Welcome guest, is this your first visit? Click the "Create Account" button now to join.

To disable ads, please log-in.

Shop at TeamEstrogen.com for women's cycling apparel.

Results 1 to 4 of 4
  1. #1
    Join Date
    Jul 2016
    Austin, Texas

    What should I bring with me?

    To disable ads, please log-in.

    Hi, my name is Nancy.

    Next weekend I am going to change the atmosphere and I'll start my training for mountain biking. I have few questions about this. First of all, what bike do you prefer for mountain climbing? What is the gear which I need to bring with me? And also if you are familiar, what are the best mountain trails in Austin, TX? I am asking the last question because... you know... everyone is saying different It will be awesome if I start from an easier trail of course!

  2. #2
    Join Date
    Feb 2010
    Make sure you have water. A hydration pack IMO is essential. I carry a spare tube, patch kit, multi tool, small pump and a few granola bars at minimum. I have a fat bike and a dual suspension mountain bike and love both. Depending on the trail conditions, I chose one or the other. I am not a great climber but, the more practice I get, the better I become at it.
    2012 Trek Lexa SL
    2012 Giant TCX2
    2015 Trek Remedy 7
    2016 Trek Lexa C
    2016 Specialized Hellga-Fat Bike

  3. #3
    Join Date
    May 2008
    northern Virginia
    +1 on the hydration pack -- water bottles on the bike frame tend to get dirty.

    In the "just in case" category, you should always have ID and your health insurance information. And a cell phone with a charged battery, though it's possible you'll be in an area with limited coverage. If you're riding alone, make sure someone knows where you'll be. I always keep some adhesive bandages in my bike bag, too, including some large ones.

    Have fun!

    - Gray 2010 carbon WSD road bike, Rivet Independence saddle
    - Red hardtail 26" aluminum mountain bike, Bontrager Evoke WSD saddle
    - Royal blue 2018 aluminum gravel bike, Rivet Pearl saddle

    Gone but not forgotten:
    - Silver 2003 aluminum road bike
    - Two awesome worn out Juliana saddles

  4. #4
    Join Date
    May 2013
    north woods of Wisconsin
    That covers the things I always pack.

    So much depends on what kind of trails or single track you'll be riding and how hilly, how sandy or firm and so on when it comes to your choice of MTB. Local knowledge on the trails in your area is gold. Best way to get that info is to visit with your local bike shops.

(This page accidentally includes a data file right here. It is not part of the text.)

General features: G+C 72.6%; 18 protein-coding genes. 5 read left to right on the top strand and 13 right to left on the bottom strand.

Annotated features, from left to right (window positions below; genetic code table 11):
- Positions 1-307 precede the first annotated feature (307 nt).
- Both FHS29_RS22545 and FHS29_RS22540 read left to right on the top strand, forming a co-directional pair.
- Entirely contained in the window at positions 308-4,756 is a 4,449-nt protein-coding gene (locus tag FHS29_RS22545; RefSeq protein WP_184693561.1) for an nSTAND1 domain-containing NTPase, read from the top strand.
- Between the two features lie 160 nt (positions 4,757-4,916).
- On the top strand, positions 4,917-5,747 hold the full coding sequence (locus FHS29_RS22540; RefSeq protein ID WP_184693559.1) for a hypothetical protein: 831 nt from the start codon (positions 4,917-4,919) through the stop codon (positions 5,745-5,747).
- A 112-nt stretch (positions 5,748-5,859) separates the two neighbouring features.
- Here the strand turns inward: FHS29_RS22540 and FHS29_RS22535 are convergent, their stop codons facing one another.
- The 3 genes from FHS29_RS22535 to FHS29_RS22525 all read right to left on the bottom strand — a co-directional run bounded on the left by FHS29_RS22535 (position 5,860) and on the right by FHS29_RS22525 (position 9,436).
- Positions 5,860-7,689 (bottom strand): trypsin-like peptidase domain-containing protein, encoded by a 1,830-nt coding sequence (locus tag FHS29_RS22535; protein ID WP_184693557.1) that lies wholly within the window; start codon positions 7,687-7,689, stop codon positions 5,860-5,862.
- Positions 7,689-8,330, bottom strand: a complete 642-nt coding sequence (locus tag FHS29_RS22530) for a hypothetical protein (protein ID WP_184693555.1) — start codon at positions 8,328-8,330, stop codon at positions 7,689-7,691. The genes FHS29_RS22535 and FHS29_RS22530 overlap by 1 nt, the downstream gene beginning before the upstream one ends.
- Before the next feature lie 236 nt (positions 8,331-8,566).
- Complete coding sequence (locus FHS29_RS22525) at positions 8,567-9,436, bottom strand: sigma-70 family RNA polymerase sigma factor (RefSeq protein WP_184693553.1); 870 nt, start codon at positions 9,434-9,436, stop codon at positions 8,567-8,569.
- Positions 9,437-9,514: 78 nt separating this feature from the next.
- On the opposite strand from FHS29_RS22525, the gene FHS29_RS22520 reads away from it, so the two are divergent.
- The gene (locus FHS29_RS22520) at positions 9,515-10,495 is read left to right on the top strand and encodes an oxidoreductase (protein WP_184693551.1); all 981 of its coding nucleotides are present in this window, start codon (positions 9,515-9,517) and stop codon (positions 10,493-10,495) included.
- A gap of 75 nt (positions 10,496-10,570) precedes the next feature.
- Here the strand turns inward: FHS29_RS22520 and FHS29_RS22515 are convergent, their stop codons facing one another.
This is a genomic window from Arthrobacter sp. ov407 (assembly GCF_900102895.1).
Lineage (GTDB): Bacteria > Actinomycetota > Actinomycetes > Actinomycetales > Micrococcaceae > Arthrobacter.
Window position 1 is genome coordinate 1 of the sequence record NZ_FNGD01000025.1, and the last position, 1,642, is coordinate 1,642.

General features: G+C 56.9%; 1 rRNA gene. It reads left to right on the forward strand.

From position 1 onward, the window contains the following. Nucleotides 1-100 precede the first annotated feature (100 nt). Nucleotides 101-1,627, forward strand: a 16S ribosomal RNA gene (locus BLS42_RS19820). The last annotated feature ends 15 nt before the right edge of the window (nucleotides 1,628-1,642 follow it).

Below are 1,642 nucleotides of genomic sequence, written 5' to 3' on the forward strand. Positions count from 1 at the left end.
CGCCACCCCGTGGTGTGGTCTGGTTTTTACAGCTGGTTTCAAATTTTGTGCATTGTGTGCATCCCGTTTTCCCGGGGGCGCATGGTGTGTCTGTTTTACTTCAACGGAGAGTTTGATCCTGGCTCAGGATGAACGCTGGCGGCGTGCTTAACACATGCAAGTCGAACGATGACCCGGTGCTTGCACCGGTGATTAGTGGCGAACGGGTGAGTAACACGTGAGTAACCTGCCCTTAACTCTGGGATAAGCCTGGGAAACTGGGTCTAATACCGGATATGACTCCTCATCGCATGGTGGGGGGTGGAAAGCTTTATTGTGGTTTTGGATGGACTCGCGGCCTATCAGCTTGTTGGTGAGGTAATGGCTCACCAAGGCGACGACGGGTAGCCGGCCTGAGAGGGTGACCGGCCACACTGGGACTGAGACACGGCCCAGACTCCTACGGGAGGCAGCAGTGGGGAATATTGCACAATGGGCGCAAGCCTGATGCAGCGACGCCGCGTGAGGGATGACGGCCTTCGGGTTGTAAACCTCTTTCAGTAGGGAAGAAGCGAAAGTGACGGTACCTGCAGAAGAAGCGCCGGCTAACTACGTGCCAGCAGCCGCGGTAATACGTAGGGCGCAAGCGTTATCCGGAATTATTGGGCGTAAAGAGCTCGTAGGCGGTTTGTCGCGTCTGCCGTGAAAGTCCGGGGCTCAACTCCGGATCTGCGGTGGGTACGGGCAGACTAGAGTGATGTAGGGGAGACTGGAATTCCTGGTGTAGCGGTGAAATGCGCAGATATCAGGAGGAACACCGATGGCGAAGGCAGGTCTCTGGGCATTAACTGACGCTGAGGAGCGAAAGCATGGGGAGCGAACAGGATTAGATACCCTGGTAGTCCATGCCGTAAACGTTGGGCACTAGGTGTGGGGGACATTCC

I would have saved myself a lot of headaches, money on the wrong these of bikes, not to mention bumps and bruises, had I taken a good MTB riding class, but there were no such things, back in the day. In your area, though, with that many people riding, I'lll bet you could find one. If you could find one for gals, that would be ideal. Even with all my riding, no way can I keep up with the guys on our nastiest trails. Just don't have the strength for it.

    This last week, I've been doing all MTB riding with my various MTBs. Really amazing how the different kinds of MTBs vary as to how they do on specific types of trails. Love the fat bike for handling any surface under it, but on some of the very twisty single track I've been riding this week, makes for slow riding. Not a great climber, either, with those big heavy wheels. At the other extreme, my conventional 26" Trek with front suspension and 2" tires, accelerates and climbs well, but is an accident waiting to happen with all nasty ruts and rocks on my favorite trail, not to mention those skinny 2" tires are dead in the water the I hit one of our many sand traps.

    So far, the one MTB that comes closest to doing it all for me is my Trek Stashe 29er plus with its 3" wide tires. It's fast and agile and have yet to bury it in sand or mud. Keep in mind, though, that this wheel format is not suited for small riders. I'm almost 5' 10". If you're shorter, the new 27.5' plus bikes might be a better choice.

    Guess if I had to give one piece of advice, it's that the softer, the bumpier, the more ruts, the wider the tires you will want. Wider is definitely the trend in mountain bikes.



Posting Permissions

  • You may not post new threads
  • You may not post replies
  • You may not post attachments
  • You may not edit your posts